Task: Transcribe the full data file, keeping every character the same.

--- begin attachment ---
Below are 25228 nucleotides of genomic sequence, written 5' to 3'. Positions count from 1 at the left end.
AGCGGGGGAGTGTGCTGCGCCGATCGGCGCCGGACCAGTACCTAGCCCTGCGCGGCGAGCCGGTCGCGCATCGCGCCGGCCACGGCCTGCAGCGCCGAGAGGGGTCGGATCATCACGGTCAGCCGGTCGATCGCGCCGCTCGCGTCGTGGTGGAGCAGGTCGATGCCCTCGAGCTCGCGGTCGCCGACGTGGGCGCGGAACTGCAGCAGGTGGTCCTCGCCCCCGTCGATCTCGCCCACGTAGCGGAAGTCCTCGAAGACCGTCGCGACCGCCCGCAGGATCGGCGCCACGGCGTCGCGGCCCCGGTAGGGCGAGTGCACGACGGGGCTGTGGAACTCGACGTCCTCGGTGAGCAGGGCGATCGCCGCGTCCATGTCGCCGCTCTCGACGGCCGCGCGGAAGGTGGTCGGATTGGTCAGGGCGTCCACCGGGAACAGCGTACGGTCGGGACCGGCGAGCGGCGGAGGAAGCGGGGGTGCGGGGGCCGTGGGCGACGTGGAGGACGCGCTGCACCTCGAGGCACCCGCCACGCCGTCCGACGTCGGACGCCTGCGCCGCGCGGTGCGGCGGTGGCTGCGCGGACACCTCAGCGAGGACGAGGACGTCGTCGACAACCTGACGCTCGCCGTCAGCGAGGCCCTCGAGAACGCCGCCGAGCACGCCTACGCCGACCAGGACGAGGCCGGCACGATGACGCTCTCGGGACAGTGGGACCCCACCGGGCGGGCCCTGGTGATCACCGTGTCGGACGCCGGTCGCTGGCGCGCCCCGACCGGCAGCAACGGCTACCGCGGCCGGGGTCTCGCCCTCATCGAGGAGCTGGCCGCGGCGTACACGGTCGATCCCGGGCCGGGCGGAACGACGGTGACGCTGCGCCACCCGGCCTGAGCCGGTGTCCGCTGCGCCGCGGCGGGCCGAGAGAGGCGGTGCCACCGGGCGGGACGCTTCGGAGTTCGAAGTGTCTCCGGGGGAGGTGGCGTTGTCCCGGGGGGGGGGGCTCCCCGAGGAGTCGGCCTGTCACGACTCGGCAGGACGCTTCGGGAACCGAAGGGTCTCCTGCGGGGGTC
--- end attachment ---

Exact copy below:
Below are 25228 nucleotides of genomic sequence, written 5' to 3'. Positions count from 1 at the left end.
AGCGGGGGAGTGTGCTGCGCCGATCGGCGCCGGACCAGTACCTAGCCCTGCGCGGCGAGCCGGTCGCGCATCGCGCCGGCCACGGCCTGCAGCGCCGAGAGGGGTCGGATCATCACGGTCAGCCGGTCGATCGCGCCGCTCGCGTCGTGGTGGAGCAGGTCGATGCCCTCGAGCTCGCGGTCGCCGACGTGGGCGCGGAACTGCAGCAGGTGGTCCTCGCCCCCGTCGATCTCGCCCACGTAGCGGAAGTCCTCGAAGACCGTCGCGACCGCCCGCAGGATCGGCGCCACGGCGTCGCGGCCCCGGTAGGGCGAGTGCACGACGGGGCTGTGGAACTCGACGTCCTCGGTGAGCAGGGCGATCGCCGCGTCCATGTCGCCGCTCTCGACGGCCGCGCGGAAGGTGGTCGGATTGGTCAGGGCGTCCACCGGGAACAGCGTACGGTCGGGACCGGCGAGCGGCGGAGGAAGCGGGGGTGCGGGGGCCGTGGGCGACGTGGAGGACGCGCTGCACCTCGAGGCACCCGCCACGCCGTCCGACGTCGGACGCCTGCGCCGCGCGGTGCGGCGGTGGCTGCGCGGACACCTCAGCGAGGACGAGGACGTCGTCGACAACCTGACGCTCGCCGTCAGCGAGGCCCTCGAGAACGCCGCCGAGCACGCCTACGCCGACCAGGACGAGGCCGGCACGATGACGCTCTCGGGACAGTGGGACCCCACCGGGCGGGCCCTGGTGATCACCGTGTCGGACGCCGGTCGCTGGCGCGCCCCGACCGGCAGCAACGGCTACCGCGGCCGGGGTCTCGCCCTCATCGAGGAGCTGGCCGCGGCGTACACGGTCGATCCCGGGCCGGGCGGAACGACGGTGACGCTGCGCCACCCGGCCTGAGCCGGTGTCCGCTGCGCCGCGGCGGGCCGAGAGAGGCGGTGCCACCGGGCGGGACGCTTCGGAGTTCGAAGTGTCTCCGGGGGAGGTGGCGTTGTCCCGGGGGGGGGGGCTCCCCGAGGAGTCGGCCTGTCACGACTCGGCAGGACGCTTCGGGAACCGAAGGGTCTCCTGCGGGGGTC